The quest for spices began it. From the days when the Romans, in their journeys and their wars, first acquired a taste for the hot or aromatic, the pungent or intoxicating dietetic adjuvants of the East, the Western World found it impossible to get on without a supply of Indian spices in cellar and storeroom. Lacking spices, the food of Northern Europe was unspeakably monotonous and insipid, and thus it remained far into the Middle Ages. Centuries were to elapse before the fruits, the tubers, and the other products which now seem commonplaces were to be used or acclimatized in Europe. Potatoes, tomatoes, and corn were unknown. There were no lemons to prepare acid drinks, there was no sugar for sweetening, the cheering tea and coffee were still lacking; even at the tables of the rich and the powerful, there was naught to relieve the sameness of perpetual gluttony – until, wonderful to relate, it was found that a touch of spice from the Orient, a dash of pepper, a minute addition of ground nutmeg, the mingling of a little ginger or cinnamon with the coarsest of dishes, would give an unwonted and wholesome stimulus to the jaded palate. Precious culinary overtones were interspersed between the crude treble and bass of sour and sweet, or sapid and vapid; and the still barbaric medieval gustatory nerves speedily found it impossible to dispense with these exotic flavourings. More and more of them was demanded. A dish was not properly prepared unless it had been pricked up with so gross an excess of pepper that it bit the eater's tongue immoderately. Even beer was strongly seasoned with ginger, and mulled wine was so laden with spices that it tasted like liquid fire.
Stefan Zweig's opening salvo to his biography Magellan: Conqueror of the Seas (translated from the German by Eden and Cedar Paul) set the spicy pretext for his conqueror's travel from Portugal to the Philippines in the 16th century. In search of spice in the Eastern world, a flotilla of five ships started on a circumnavigation of the Earth that ended fatefully. Zweig was in owe of his subject's audacious exploits, extolling the navigator's Conradian suffering and sacrifices at sea. The teller's motivation for writing his tale was explained in the book's introduction.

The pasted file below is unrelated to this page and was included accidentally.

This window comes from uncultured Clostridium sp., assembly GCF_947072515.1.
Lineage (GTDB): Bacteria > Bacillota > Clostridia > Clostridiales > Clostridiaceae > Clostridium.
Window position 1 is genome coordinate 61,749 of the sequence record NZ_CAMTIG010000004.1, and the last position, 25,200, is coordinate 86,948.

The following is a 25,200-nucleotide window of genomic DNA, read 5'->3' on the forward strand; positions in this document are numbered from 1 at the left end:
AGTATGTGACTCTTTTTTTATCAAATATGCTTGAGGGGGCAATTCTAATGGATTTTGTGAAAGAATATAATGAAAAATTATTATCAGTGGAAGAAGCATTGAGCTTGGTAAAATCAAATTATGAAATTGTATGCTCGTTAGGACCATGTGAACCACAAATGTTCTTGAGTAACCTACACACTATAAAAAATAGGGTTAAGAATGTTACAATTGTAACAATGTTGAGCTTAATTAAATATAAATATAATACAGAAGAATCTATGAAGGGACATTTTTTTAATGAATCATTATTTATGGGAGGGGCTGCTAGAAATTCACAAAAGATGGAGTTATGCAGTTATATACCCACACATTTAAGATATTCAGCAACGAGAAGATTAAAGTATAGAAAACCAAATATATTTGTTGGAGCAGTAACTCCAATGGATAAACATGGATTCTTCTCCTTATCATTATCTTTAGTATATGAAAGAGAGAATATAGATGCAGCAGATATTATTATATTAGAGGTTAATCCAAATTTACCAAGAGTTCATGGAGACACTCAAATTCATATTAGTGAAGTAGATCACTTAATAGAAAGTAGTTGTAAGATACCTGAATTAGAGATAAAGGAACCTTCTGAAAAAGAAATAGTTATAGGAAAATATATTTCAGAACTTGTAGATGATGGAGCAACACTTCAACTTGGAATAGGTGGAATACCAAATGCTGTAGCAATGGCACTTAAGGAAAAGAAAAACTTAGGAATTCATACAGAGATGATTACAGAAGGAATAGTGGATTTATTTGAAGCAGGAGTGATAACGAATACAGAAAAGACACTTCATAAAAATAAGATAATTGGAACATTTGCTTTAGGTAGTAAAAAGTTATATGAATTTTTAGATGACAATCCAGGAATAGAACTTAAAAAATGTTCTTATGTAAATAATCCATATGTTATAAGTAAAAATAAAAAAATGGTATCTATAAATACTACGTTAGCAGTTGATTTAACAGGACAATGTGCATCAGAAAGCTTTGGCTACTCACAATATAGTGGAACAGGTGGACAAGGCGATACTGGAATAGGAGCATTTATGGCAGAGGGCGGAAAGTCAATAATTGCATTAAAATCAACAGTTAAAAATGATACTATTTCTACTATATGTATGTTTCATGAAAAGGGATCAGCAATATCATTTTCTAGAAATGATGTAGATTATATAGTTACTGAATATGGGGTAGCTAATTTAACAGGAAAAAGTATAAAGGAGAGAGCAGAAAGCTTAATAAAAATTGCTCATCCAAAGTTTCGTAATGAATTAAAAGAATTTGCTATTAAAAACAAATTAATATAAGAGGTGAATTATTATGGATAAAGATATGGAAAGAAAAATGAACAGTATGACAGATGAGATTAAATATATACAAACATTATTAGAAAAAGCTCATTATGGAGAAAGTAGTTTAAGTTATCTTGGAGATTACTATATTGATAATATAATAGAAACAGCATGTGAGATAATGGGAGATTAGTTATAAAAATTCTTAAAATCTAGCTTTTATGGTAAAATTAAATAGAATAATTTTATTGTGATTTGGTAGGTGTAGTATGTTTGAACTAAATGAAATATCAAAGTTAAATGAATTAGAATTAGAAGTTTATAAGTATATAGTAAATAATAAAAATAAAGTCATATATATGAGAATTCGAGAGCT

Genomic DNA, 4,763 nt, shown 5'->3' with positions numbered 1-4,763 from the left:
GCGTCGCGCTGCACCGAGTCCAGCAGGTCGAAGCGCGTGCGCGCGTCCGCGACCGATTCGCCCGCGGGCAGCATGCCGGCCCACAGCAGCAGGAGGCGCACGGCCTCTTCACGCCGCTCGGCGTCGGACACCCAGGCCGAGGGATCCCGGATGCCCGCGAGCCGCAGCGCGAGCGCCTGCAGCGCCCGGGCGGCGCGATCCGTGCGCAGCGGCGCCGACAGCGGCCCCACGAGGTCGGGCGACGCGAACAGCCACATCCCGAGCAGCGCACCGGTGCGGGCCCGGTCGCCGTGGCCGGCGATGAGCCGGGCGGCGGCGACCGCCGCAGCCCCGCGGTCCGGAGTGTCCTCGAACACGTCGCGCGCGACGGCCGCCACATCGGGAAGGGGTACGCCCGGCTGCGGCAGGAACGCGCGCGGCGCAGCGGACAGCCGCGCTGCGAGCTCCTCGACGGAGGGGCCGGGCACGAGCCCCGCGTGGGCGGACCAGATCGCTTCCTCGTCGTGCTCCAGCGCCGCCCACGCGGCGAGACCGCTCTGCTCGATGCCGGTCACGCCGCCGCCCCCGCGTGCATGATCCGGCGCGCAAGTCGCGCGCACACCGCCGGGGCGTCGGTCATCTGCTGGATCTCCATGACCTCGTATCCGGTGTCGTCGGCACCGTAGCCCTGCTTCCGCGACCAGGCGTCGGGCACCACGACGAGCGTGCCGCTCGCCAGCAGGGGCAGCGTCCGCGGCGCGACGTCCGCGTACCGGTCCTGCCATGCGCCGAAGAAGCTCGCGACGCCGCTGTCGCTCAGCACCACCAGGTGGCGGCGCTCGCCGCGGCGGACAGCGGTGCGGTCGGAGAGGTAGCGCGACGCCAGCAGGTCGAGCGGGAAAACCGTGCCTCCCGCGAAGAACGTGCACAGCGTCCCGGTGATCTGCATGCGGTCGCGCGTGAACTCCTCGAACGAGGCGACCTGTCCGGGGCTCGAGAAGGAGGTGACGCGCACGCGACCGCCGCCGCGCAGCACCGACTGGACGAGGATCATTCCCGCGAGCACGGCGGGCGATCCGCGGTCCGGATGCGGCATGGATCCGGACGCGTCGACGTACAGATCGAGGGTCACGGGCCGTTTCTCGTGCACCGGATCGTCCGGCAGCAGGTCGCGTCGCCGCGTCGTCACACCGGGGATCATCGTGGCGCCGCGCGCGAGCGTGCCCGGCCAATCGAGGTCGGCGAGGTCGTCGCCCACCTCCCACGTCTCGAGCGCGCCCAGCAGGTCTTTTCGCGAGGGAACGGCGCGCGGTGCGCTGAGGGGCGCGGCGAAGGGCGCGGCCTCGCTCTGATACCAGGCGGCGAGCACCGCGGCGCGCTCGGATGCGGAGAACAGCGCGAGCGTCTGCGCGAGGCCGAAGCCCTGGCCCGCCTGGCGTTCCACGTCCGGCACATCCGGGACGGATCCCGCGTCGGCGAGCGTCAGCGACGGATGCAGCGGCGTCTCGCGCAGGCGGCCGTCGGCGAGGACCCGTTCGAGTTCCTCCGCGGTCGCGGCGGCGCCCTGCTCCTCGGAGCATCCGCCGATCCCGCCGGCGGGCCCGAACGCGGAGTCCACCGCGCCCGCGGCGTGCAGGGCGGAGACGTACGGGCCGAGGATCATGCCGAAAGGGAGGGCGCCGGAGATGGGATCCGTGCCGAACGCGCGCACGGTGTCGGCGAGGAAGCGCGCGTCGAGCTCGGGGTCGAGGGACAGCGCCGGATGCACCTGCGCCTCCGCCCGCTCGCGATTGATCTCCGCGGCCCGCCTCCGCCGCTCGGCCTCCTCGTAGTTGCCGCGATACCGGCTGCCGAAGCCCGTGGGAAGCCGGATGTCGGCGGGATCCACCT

It would be well for every author to analyse what urge, what desire for personal gratification, has led him to commit his thoughts to paper. For my part I have no doubt as to the internal causes that led me to pen the present work. I did so under stress of a comparatively unusual but very powerful sentiment – that of shame.
How come shame? Apparently, Zweig felt guilt at the modern comforts afforded by his slick travels in calm seas that he could not imagine his present luck compared to the struggles of ancient voyages and sailor battling the harsh elements and dire conditions of the sea. Thus, he felt shame at his enjoyment of the amenities of the modern ship he was on.
Compare your present experiences with those of the valiant navigators who were there first to cross this ocean, and to make the world known to us. Are you not ashamed of yourself when you think of them? Try to picture how they set forth, on ships little larger than fishing-smacks, to explore the unknown, to sail they knew not whither, lost in the infinite, ceaselessly in peril, exposed to all the vicissitudes of storm, to every kind of privation.
I could almost imagine the hapless and pathetic situation of our novelist. So moved was he by the romantic idea of sailors battling the winds and tides and having to endure bad food, cramped quarters, and unbearable loneliness. There was a sigh in these pages that cried for those star-crossed spice boys marooned in their fates, "alone in the unending desert of waters". Clearly, Zweig identified with the romantic notion of danger as men ventured into the unknown "to make the world known to us". This was the very European, very Western perspective of frontier mentality. And what was in store for Zweig's civilized sailors but doom as they entered the lair of the barbarians?
And so Zweig was "thoroughly ashamed of [his] impatience" while recalling the travels of his "nameless" conquistador heroes. So he studied them in libraries to learn more of their destinies, leading him to the one person that epitomized his dream. "Was not this the most glorious Odyssey in the history of mankind, the departure of two hundred and sixty-five resolute men of whom only eighteen got back to Spain on a crumbling vessel, but with the flag of triumph flying at the masthead?" There was something fanatical and obsessive about this perspective of Zweig's. Almost pitifully, shamelessly – in spite of his initial shame – he stanned Magellan.